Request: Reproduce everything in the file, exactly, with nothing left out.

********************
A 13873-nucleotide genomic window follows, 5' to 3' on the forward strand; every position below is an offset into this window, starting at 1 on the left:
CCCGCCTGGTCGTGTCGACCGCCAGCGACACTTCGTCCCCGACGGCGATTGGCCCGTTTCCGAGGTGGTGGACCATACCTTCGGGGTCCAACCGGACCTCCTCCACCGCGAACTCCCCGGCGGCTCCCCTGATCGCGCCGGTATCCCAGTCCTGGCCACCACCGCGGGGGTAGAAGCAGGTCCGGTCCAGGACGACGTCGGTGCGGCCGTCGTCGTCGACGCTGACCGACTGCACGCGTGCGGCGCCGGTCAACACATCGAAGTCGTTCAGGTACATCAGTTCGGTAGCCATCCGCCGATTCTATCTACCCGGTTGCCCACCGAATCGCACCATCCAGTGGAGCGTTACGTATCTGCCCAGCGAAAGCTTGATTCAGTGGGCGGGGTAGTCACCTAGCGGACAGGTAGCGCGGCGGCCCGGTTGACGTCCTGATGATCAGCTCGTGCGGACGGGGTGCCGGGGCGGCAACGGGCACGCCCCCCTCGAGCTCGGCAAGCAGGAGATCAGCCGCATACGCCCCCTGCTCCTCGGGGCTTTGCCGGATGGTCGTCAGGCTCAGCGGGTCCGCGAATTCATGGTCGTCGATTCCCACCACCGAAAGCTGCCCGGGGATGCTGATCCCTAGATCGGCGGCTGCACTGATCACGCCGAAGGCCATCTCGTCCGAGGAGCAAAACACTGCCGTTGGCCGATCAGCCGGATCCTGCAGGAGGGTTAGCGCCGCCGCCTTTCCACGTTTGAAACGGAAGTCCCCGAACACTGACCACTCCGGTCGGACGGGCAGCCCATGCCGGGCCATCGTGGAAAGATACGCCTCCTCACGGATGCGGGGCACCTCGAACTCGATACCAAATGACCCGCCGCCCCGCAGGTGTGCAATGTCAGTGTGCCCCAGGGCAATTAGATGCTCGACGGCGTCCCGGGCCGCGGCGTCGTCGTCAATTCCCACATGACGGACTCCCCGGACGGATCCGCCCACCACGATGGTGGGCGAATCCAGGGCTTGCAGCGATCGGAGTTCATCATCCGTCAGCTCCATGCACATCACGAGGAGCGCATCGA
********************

A 13873-nucleotide genomic window follows, 5' to 3' on the forward strand; every position below is an offset into this window, starting at 1 on the left:
CCCGCCTGGTCGTGTCGACCGCCAGCGACACTTCGTCCCCGACGGCGATTGGCCCGTTTCCGAGGTGGTGGACCATACCTTCGGGGTCCAACCGGACCTCCTCCACCGCGAACTCCCCGGCGGCTCCCCTGATCGCGCCGGTATCCCAGTCCTGGCCACCACCGCGGGGGTAGAAGCAGGTCCGGTCCAGGACGACGTCGGTGCGGCCGTCGTCGTCGACGCTGACCGACTGCACGCGTGCGGCGCCGGTCAACACATCGAAGTCGTTCAGGTACATCAGTTCGGTAGCCATCCGCCGATTCTATCTACCCGGTTGCCCACCGAATCGCACCATCCAGTGGAGCGTTACGTATCTGCCCAGCGAAAGCTTGATTCAGTGGGCGGGGTAGTCACCTAGCGGACAGGTAGCGCGGCGGCCCGGTTGACGTCCTGATGATCAGCTCGTGCGGACGGGGTGCCGGGGCGGCAACGGGCACGCCCCCCTCGAGCTCGGCAAGCAGGAGATCAGCCGCATACGCCCCCTGCTCCTCGGGGCTTTGCCGGATGGTCGTCAGGCTCAGCGGGTCCGCGAATTCATGGTCGTCGATTCCCACCACCGAAAGCTGCCCGGGGATGCTGATCCCTAGATCGGCGGCTGCACTGATCACGCCGAAGGCCATCTCGTCCGAGGAGCAAAACACTGCCGTTGGCCGATCAGCCGGATCCTGCAGGAGGGTTAGCGCCGCCGCCTTTCCACGTTTGAAACGGAAGTCCCCGAACACTGACCACTCCGGTCGGACGGGCAGCCCATGCCGGGCCATCGTGGAAAGATACGCCTCCTCACGGATGCGGGGCACCTCGAACTCGATACCAAATGACCCGCCGCCCCGCAGGTGTGCAATGTCAGTGTGCCCCAGGGCAATTAGATGCTCGACGGCGTCCCGGGCCGCGGCGTCGTCGTCAATTCCCACATGACGGACTCCCCGGACGGATCCGCCCACCACGATGGTGGGCGAATCCAGGGCTTGCAGCGATCGGAGTTCATCATCCGTCAGCTCCATGCACATCACGAGGAGCGCATCGA